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through a distinguished career at college, he was at the same time employed in training the young privately in the knowledge of the classics; and many of these pupils, as well as the numerous host of their successors, exhibit, in the part which they now take in life, the results of his care and learning.

"Towards the close of 1822, Dr Boyd removed to Edinburgh, where, for the period of three years, he maintained himself by private tuition. In 1825, he became a candidate for the office of House-Governor in George Heriot's Hospital, Edinburgh--the patronage of which is vested in the Clergy and in the Magistrates and Town Council of that city.

"Regarding the admirable manner in which Dr Boyd performed the delicate and arduous duties of his important charge, I cannot do better than quote the words of the minute of the Governors, when, in accepting his resignation on 29th August 1829, they felt it to be their duty to record their strong sense of the value of his services to the Hospital. They bore their willing and grateful testimony to the intelligence and firmness with which he carried into execution the new plan of internal management introduced at the time of his election: to the union of kindliness and energy which had secured for him the respect and affection of the boys; and to the ability and zeal with which he had laboured in promoting the best interests of the Institution.'

"But the best testimony of all will be found in the recorded opinion of those who were educated within the walls of the Hospital, and who, in March 1839, thus wrote:- Every one familar with the affairs and state of the Hospital, at the period of Dr Boyd's connection with it, must recollect the singular renovation that was accomplished in its internal management from the time that he undertook its discipline. He made himself familiar with every detail; by coming closely into contact with the boys, acquainted himself with their habits, talents, and dispositions; improved their personal comforts; and substituted moral training and motive for the indiscriminate use of the rod. The inmates of the institution were no longer kept at that chilling distance from their teachers, which turned into fear or dislike the sentiment with which they regarded their superiors; but found their masters interesting themselves in their feelings, sharing often in their amusements, and cultivating their affections. While every department was regulated by the strictest discipline, it was without a tincture of severity. The moral habits of the boys were thoroughly corrected, and their religious training carefully and affectionately superintended.' As a further proof of the warm regard in which he was held by the pupils in the Hospital, they, at a later period, presented him with a portrait of himself, painted by the late Thomas Duncan, R.S.A., and engraved by William Douglas, both of whom were Old Heritors. The inscription on the gilt frame which surrounds it, is as follows:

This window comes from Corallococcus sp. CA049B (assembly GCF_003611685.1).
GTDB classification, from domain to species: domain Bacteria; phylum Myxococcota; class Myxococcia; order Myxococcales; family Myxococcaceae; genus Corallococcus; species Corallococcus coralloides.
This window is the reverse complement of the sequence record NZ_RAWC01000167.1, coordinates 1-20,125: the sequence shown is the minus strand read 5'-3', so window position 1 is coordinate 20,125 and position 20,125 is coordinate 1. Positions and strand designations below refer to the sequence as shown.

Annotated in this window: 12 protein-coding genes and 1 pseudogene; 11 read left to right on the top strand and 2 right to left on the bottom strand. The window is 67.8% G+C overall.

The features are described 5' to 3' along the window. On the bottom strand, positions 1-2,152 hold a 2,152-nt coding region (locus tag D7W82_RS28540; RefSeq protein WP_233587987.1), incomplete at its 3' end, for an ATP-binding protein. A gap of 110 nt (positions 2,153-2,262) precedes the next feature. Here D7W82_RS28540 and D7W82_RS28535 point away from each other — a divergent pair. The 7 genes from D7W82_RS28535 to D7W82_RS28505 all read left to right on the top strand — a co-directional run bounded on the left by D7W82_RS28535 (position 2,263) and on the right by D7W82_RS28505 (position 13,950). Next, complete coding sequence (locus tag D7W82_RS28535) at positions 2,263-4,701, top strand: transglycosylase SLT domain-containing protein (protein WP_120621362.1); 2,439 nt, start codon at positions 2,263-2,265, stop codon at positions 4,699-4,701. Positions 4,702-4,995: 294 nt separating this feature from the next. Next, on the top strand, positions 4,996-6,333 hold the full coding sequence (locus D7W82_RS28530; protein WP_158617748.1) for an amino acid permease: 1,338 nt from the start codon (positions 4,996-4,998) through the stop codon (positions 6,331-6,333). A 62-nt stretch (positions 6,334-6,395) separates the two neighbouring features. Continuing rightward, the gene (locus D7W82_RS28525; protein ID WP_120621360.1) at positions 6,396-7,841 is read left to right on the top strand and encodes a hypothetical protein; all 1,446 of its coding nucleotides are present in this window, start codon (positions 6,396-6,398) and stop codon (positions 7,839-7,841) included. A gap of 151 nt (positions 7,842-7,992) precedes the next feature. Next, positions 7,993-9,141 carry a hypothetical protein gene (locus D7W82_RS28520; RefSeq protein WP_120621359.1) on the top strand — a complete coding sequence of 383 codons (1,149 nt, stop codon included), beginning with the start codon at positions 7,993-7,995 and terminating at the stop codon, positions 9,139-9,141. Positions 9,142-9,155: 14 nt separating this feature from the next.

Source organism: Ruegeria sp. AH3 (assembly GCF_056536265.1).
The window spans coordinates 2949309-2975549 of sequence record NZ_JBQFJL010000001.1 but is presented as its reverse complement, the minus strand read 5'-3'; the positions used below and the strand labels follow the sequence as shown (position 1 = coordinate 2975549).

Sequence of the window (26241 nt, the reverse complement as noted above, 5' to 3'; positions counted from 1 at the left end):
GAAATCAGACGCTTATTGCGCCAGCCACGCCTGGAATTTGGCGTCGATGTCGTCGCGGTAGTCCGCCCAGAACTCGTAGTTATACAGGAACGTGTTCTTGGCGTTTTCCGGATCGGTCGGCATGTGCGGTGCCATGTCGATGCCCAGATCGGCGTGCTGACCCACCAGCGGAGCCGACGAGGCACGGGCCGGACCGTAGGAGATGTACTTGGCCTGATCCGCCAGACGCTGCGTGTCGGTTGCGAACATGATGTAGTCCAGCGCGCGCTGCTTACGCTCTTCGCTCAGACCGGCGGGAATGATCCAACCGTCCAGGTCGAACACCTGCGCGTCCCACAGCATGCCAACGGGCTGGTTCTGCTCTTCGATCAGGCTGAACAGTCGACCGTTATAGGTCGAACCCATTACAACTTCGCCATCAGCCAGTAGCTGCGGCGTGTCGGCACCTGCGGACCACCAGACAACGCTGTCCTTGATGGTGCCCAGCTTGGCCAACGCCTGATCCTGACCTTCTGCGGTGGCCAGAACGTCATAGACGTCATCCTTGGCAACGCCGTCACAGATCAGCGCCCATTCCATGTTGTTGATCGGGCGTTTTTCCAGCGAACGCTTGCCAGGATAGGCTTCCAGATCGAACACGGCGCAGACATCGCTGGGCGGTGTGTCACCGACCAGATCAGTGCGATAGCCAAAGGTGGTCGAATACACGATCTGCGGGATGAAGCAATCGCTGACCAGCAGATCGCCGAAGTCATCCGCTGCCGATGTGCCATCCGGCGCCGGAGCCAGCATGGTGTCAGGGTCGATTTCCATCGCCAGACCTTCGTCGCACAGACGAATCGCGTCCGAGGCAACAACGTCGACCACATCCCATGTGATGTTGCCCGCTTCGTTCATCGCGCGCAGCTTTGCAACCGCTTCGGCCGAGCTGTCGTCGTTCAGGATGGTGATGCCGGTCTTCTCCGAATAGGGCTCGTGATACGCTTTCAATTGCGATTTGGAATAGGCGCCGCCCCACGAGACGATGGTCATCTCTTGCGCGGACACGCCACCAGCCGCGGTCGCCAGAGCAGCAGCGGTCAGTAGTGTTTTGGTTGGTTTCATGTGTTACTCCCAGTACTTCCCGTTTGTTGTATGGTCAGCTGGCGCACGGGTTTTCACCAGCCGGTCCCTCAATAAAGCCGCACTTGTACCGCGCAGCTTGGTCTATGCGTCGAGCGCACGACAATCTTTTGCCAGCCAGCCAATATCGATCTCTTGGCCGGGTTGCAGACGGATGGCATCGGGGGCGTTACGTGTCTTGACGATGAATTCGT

Late House-Governor of George Heriot's Hospital, by his Pupils in that Institution, in testimony of their admiration of his character as a Gentlemen and a Scholar, and in grateful acknowledgement of their obligations to him as the Instructor of their youth and the Friend of their riper years.

Painted by Thomas Duncan, R.S.A.


"Dr Boyd held the office of House-Governor of the Hospital for nearly

four years, and before this period had expired, the University of Glasgow testified her sense of his merits by conferring upon him the honorary degree of Doctor of Laws.

"In the autumn of 1829, a vacancy occurred in the staff of Classical Masters in the High School of Edinburgh, in consequence of the resignation of the late Mr Irvine, and Dr Boyd became a candidate for the appointment. On the unanimous recommendation of the College Committee, the Magistrates and Town-Council, by a majority of twenty-eight to one, on the 19th day of August, elected him to the office."

On the subject of Dr Boyd's professional qualifications :


"But on this subject, I shall adduce the testimony of one of his most distinguished pupils, the Rev. John Fowler, M.A., Cantab., at present Head-Master of the Grammar School of Lincoln. If,' says that distinguished scholar, to lay the foundation deep and sure-to bring out the latent talents of the young-to encourage them to aim at excellence, each in his own department and to communicate a certain enthusiasm in literary pursuits be among the first recommendations of a teacher, these, all Dr Boyd's former pupils can testify, were possessed by him in a very high degree. His own enthusiasm in his profession-his able instructions, no less ably applied -his solicitude for the progress of all his pupils—and the unvarying kindness of his demeanour-they will ever remember with respect and gratitude. No teacher ever took a more lively interest in those placed under his care, and no one was more successful in securing their affectionate regard; as is sufficiently shown by the fact that there is no one to whom, in after years, they were so apt to turn for counsel and advice, and no one by whom it was more cheerfully communicated.'